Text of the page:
I am a massive fan of the Wrong Turn franchise. The first film had a kick-ass heroine, and the following movies continually out-did themselves in gore and senseless killings, to my cheering it on. One of my all-time favorite horror scenes is the decapitation in the school gym in Wrong Turn 4, let alone the decapitation at the end of that movie on the snowmobile. So good.
When I saw that there was a new addition to the franchise, I watched it as soon as I could. Before turning it on, I looked up reviews to see if I could get a feel of what to expect, and I was warned that this movie was not going to be what a Wrong Turn franchise movie would usually offer. Reading that, I went into it disliking it. If I don’t have cannibals and a total kill count by the end of the movie, will I have truly seen a Wrong Turn movie?
I can’t say I hated it. I would consider it a light version of the franchise. The effort to pull the expected senseless gore into a storyline was difficult because what makes a Wrong Turn movie great is that the plot is just that some buggers take a wrong turn and get hunted and eaten by cannibals. Although I wasn’t loving the plot, I did like that it never lagged, and the conclusion was satisfying, even if it was simply the satisfaction of ending on an intense scene.
I also can’t say I’d watch this movie again, even if I wanted to introduce someone to the franchise. Not a big deal because the other versions will certainly continue to be in regular rotation for horror movie nights.
Nelson, Mike P. Wrong Turn (2021), Saban Films, 2021.
I waited for years before finally seeing Nobuhiko Obayashi’s House, and I think the excitement and expectations were too high for what the movie ended up being. I was expecting a mix between Dario Argento’s Suspiria and Tim Burton’s early 1980s Hansel and Gretel, which were both great and far superior than House. The majority of the good scenes were all in the trailer, except for my favourite, which was the eye in the mouth.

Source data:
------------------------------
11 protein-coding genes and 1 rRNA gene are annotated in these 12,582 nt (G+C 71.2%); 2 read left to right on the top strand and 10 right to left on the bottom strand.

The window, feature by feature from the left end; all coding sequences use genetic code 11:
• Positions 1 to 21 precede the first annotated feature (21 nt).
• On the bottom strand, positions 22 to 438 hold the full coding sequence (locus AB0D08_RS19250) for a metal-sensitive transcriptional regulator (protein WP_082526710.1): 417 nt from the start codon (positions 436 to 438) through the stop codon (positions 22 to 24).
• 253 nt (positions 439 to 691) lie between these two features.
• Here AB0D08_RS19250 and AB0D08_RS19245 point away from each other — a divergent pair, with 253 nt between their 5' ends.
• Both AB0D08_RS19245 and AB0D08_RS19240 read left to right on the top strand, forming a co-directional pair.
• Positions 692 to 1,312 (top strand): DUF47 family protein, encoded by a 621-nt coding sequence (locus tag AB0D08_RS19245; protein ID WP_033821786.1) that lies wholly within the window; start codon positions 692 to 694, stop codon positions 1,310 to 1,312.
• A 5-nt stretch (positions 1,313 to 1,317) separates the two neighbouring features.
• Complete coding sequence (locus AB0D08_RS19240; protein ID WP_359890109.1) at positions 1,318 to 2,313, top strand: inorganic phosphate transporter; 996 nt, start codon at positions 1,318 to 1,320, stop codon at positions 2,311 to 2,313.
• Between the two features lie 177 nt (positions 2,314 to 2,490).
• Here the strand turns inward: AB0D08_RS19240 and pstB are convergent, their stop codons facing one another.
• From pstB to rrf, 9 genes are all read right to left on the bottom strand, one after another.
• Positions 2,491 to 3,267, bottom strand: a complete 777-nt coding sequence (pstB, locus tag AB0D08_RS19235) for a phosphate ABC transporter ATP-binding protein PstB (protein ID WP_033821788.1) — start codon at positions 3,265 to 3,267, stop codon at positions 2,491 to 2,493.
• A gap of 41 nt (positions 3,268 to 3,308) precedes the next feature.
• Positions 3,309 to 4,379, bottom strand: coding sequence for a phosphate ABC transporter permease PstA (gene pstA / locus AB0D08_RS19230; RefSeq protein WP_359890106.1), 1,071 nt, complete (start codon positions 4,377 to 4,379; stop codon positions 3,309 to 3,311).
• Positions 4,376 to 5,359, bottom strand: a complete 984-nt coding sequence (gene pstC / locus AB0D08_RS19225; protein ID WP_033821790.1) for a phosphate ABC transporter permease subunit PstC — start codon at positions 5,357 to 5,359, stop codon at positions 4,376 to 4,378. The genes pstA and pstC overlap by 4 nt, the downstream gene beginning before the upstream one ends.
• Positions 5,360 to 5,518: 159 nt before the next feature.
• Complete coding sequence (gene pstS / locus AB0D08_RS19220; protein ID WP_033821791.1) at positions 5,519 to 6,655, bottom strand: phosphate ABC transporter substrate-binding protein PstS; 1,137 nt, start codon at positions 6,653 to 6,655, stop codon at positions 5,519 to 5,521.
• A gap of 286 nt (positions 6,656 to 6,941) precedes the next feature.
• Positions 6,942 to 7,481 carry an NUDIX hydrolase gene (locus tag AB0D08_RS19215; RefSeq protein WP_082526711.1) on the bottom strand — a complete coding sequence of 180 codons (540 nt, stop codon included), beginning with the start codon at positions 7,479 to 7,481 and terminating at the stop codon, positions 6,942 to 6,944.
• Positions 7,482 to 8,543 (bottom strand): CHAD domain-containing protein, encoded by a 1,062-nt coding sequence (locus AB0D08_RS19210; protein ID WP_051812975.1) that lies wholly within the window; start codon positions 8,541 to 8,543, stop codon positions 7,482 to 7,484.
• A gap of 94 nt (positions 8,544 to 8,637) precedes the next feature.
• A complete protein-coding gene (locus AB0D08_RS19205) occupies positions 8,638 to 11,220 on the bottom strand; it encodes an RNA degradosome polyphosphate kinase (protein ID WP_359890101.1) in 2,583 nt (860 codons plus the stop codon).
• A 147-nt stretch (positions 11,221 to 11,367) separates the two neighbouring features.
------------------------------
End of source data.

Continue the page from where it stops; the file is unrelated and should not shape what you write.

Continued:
I guess I should have done more research into this movie other than watching trailers and hearing about how great it was from friends and family. Warning to those who have yet to see this, expect something more light-hearted with a light plot.
I was mesmerized by Kōji Shiraishi’s 2005 Noroi: The Curse from beginning to end. Told through a compilation of television shows and interviews and documentary-style footage, it tells a spooky ghost story in a very modern way.
Shiraishi, Kōji. Noroi: The Curse, Xanadeux Company (Production Company), 2005.
Wes Craven’s Deadly Friend was the first horror movie that I watched as a kid from beginning to end. I might have been eight or nine. I vividly remember choosing the movie at the video store and feeling so daring to be choosing a horror movie. I’m not sure, but I think I was with my older brother or a babysitter because I don’t think either of my parents would have allowed me to watch it.
The basketball stood out as the part of the movie I would never forget. The actress who played the undead main character, Kristy Swanson, said that she had probably thrown the basketball over a hundred times during the re-shoot filming of Elvira’s death scene. She said, “Wes Craven kept at me to throw it as hard as I could to indicate great speed. I must have tossed that ball a hundred times. My arm sure felt I did.” She also said in an interview with Maxim magazine in May 2000 that the fake head was stuffed with actual cow brains that the production crew picked up from a butcher shop.
When my good buddy sat me down with a few friends to watch The Ruins, I had no idea what to expect, and, if you have not seen it yet, I recommend you do your best to go into it knowing as little as possible about the plot. What I liked about the movie was that it offered good gore along with a good premise. I highly recommend it.
I came across I See You on the streaming service Prime. I was mostly interested in it because of Helen Hunt, who I have been happy to see returning to television and movies (I recently watched the reboot of Mad About You and loved it). During the first third of the movie, I was suspicious of its dramatic moodiness: long shots of scenery or of the inside of the house where the story took place with spooky music reminiscent of Argento’s Suspiria or Kubrick’s The Shining.
I was pleasantly surprised when, halfway through, the story took an unexpected turn and the plot became enthralling right until the end. I appreciate when a story makes you see its characters in a new way, and this one did it in spades. I highly recommend it!
A trailer for The Boy II was recently released. The Boy is one of my favourite horror movies (see my review Horror Cinema: The Boy), and I am really excited to see the sequel. What I enjoyed the most about the first movie was that it wasn’t a paranormal narrative. I am curious to see how the sequel handles the doll because it looks like the story will turn into a paranormal tale. But, maybe, like the first, that is simply a misdirection.